What is meditation?
Meditation is quite simply choosing to focus our mind on something – an object, or an idea, and keeping our concentration fixed there with alertness, concentration, focused attention and mindfulness. Although it is part of most religions, meditation is not mystical, otherworldly or inaccessible if you are not religious. It is not reserved for those who are religious or spiritual. It is very down-to-earth and practical, and available to everyone regardless of who we are. Although many of the meditations we shall practise in class have been inspired by ancient and modern spiritual traditions, none of them require any faith or belief. You don’t have to believe in a divine or higher power in order to meditate and get the benefit from them. You may choose to learn to meditate to simply create a happier life for yourselves. When we are happier, everyone around us benefits too.
Although it is quite possible to meditate alone at home, it can be of help to have some direction and guidance. It’s lovely too, to meditate with others, and it can be a much more powerful experience. The benefits of coming to a class can mean making new friends, getting to know others who are like-minded. Just knowing that others also experience frustrations, irritations, anger and unhappiness is helpful in itself. Often we believe that we are the only ones going through difficulties and worries. Knowing that we are not alone can be healing, and be the beginning of more understanding of what it means to be human, and how we can help ourselves to be happier.
A common misconception of meditation is that you have to ‘empty your mind’, and many people say that they can’t do that so therefore cannot meditate. It is impossible to empty your mind, so don’t try! The mind is the basis of all your awareness, and it likes to think, so we let it. What we do though, is give it something to focus on to help calm the mind down. The object might be something external like a candle, or a flower, or it may be something internal like the breath or a heartbeat.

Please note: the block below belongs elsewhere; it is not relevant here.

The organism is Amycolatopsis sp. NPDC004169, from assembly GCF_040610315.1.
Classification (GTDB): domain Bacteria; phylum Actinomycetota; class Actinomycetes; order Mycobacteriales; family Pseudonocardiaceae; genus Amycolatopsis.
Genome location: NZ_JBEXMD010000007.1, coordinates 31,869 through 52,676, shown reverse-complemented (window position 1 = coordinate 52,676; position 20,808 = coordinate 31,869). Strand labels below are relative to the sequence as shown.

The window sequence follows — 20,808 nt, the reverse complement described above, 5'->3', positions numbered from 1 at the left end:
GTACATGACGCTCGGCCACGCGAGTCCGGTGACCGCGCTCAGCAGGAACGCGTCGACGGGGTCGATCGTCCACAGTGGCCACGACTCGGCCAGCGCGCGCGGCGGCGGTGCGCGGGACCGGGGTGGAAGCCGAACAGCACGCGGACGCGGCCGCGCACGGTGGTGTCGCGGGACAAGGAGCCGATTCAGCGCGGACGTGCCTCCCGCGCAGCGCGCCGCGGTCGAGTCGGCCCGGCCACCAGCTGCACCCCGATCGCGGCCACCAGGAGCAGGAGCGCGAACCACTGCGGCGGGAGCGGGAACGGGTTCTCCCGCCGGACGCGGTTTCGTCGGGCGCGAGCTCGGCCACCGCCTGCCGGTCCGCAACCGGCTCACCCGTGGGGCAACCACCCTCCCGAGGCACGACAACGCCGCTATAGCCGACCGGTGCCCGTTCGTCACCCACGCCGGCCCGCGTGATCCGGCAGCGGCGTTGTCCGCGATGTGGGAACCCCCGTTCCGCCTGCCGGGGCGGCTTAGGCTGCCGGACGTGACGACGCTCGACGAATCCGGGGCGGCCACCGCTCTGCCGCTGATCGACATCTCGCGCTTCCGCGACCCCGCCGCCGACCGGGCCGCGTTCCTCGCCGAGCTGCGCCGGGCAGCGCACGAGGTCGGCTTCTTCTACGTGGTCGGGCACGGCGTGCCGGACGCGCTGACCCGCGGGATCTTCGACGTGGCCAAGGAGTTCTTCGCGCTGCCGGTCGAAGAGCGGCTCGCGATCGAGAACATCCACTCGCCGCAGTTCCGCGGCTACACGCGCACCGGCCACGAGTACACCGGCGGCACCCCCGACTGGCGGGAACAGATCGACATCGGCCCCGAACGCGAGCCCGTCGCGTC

The root of many of our human problems is that the mind is disturbed, and distracted, and we are constantly bombarded by negative thinking which not only can cause us to become blue, but is exhausting.
As one of my teachers said: ‘If we had someone talking to us in the way our mind talks to us – on and on, over and over, the same old negative, critical and bullying words – we’d call the police!’ We can’t call the police on ourselves of course, but we can tell it to be quiet. We just need to know how – it’s not obvious until you learn. That’s where our meditation and mindfulness practice comes in.
We quell the disturbance, we console the ‘monkey mind’, giving it something useful to do rather than allowing it to swing wildly and mindlessly from one subject to another over and over again. Focusing on an object helps to calm and quiet the mind, the antidote to constant negative thinking. This way we begin to harness our own inner peace. It is almost impossible to stop thinking completely, but by becoming aware of what we are thinking and how our mind works we can learn more about ourselves. We begin to observe patterns, in our thinking and in our ‘feeling tones’, or emotions. Getting to know our mind in this way is empowering and helps to raise our self-esteem and self-confidence, and the changes we have been longing to make suddenly seem within our grasp after all.
We begin to train our mind, which is just about the most useful thing you can learn to do in life. The mind is the most powerful thing about us, it is your mind which helps to create your life, although most of us believe that our external reality is out of our control, and many of us feel frustrated and even victimised by this. We can change our world by changing our mind about it. We can get to the point where no matter what happens, we remain in a state of equanimity and calm. This doesn’t mean that we don’t have problems, that things don’t happen to us, because they do. But we can remain calm, so that our mind does not become disturbed or unbalanced by things that impact us. We tilt less towards things that appear ‘pleasant’ and we step back less from what appears to be ‘unpleasant’ and we deal peacefully with whatever comes our way: good, bad or neutral. Life does not stand still and wait for us to deal with it, so there is not time to lose in learning these techniques.
The only real power we have in life is through controlling our own mind, and when we do that it affects all our relationships positively, leading to a more peaceful, fulfilling life for us and everyone else with which whom we come into contact. Having a regular meditation practice, means meditating every day come what may, and the fruits of this discipline are that whatever comes along we learn to deal with it, from a position of balance and equanimity – and what could be more powerful than that?
- Attain better health – both physical and mental
- To increase your self-confidence
- To become more loving and helpful in the world
- To sharpen your mind
- To relax fully
- To become more aware of your body and mind
- To balance your emotions
- To heal psychological problems
- To contemplate the mysteries of life
Just some of the reasons – I’m sure you will discover more.